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Russians think twice

13 July 2017

Marcela Kunova and Karen Jones

With the Russian currency struggling, high real-estate acquisition costs in the UK, uncertainty around taxation of non-doms and Brexit worries, there has been a slowdown in immigration and related tax advice from Russia into the UK, according to Ashley Crossley, head of global wealth management at Baker McKenzie. “When it comes to worries about the UK’s future with Brexit,” says Crossley, “this is also affecting the UK property market with the increased stamp duty costs and complexity of reporting. It is something the UK will have to keep a careful eye on in terms of sustaining London's property market, particularly at the luxury end, which has traditionally attracted Russians.”

Investor visa applications drop

Elena Hinchin, senior associate at Farrer & Co, agrees and says that this has had a knock-on effect on Tier 1 Investor visa applications which have dropped from forty-six applications across the year in 2014 to just six in the first quarter of 2017, according to Smith Stone Walters who specialise in UK immigration. “Russian nationals prefer to explore cheaper routes than the £2 million Tier 1 Investor visa now,” explains Hinchin, “Many use the Tier 1 Entrepreneur route which requires only £200,000 investment. Others explore family and long residence routes.” Although research from the Office for National Statistics show only six Tier 1 Entrepreneur visas applied for in the first quarter of 2017 compared to fifty-eight across 2014.

Back to the drawing board

As an example of the negative trend, one of Crossley’s Russian clients of significant net worth was moving to the UK this tax year but has deferred until next year as he became concerned about higher costs and the tougher regulatory environment which means that the HMRC require detailed plans from inward investors.” Crossley says: “The client took this on board and is using the extra time to more carefully structure the position of the underlying companies and to be sure about clean capital requirements. The key point is that gone is the time that clients could come to the UK first and then try to sort out their affairs later. They need to be fully compliant before they arrive.”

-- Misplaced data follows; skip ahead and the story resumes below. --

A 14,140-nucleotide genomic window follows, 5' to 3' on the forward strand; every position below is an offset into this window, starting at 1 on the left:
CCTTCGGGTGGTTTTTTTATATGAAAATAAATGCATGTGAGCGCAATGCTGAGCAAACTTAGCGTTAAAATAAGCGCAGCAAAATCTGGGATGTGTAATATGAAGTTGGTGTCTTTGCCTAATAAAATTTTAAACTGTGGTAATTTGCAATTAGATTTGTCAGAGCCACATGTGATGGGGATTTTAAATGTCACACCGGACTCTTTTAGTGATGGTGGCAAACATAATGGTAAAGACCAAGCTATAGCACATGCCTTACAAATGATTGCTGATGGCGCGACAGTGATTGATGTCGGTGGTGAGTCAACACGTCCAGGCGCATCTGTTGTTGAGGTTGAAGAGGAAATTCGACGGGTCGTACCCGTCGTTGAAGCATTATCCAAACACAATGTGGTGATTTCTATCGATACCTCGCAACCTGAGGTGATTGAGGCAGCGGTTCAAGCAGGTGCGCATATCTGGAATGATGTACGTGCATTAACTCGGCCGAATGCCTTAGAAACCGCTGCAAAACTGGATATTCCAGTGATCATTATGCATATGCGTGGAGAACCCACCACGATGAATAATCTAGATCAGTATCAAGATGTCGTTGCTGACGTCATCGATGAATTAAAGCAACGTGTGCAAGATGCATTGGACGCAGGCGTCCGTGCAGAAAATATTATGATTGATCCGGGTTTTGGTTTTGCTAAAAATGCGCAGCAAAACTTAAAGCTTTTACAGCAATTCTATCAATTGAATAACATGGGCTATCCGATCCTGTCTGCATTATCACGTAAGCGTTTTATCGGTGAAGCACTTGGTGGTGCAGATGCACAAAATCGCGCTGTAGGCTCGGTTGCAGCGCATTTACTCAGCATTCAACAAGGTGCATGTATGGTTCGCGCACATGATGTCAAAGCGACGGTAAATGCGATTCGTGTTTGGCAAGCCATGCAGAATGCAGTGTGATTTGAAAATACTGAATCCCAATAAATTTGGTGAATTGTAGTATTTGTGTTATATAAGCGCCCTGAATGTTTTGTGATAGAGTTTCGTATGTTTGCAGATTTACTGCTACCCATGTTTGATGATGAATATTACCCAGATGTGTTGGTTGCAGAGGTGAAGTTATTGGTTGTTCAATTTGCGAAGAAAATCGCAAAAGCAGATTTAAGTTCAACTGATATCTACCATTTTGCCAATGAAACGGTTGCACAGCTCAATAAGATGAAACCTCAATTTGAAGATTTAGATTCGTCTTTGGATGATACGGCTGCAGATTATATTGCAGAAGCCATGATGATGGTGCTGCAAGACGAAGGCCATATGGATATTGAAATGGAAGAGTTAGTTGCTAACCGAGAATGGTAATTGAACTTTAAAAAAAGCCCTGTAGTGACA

Hinchin agrees but adds that Russian nationals have become more aware of the need for international legal, accounting and financial advice, because of the Common Reporting Standards law which was brought in to the UK to combat tax evasion. Crossley comments: “A proper level of due diligence and reporting is good for the wealth sector and government particularly in understanding where funds have come from.”

Russian roulette?

However, he adds, “Confidentiality concerns are at the forefront of the minds of Russian nationals and may put them off choosing the UK because of the political instability in Russia and perceived information flow to them.  Hinchin agrees and adds that many of her clients feel insecure about information disclosure and are keen to relocate or secure additional residence permits in other jurisdictions.

The upside

That said, the international call for transparency will benefit Russia’s wealthy in the long run, in Crossley’s view. “Increased regulation and the need for authorities and institutions to understand the source of wealth has been a good thing,” adding, “Transparency means everyone has to up their game which will bring reputational dividends to the Russian wealth industry and its clients.”

On a further positive note, Toby Atkinson, partner in the divorce and family department at Stewarts Law, adds that London’s position as the divorce capital of the world, might counteract the Russian retreat, saying “In the long term, Brexit should attract work to the English family courts because a healthy proportion of high-net-worth divorces involve parties from non-EU countries, such as Russia.” 

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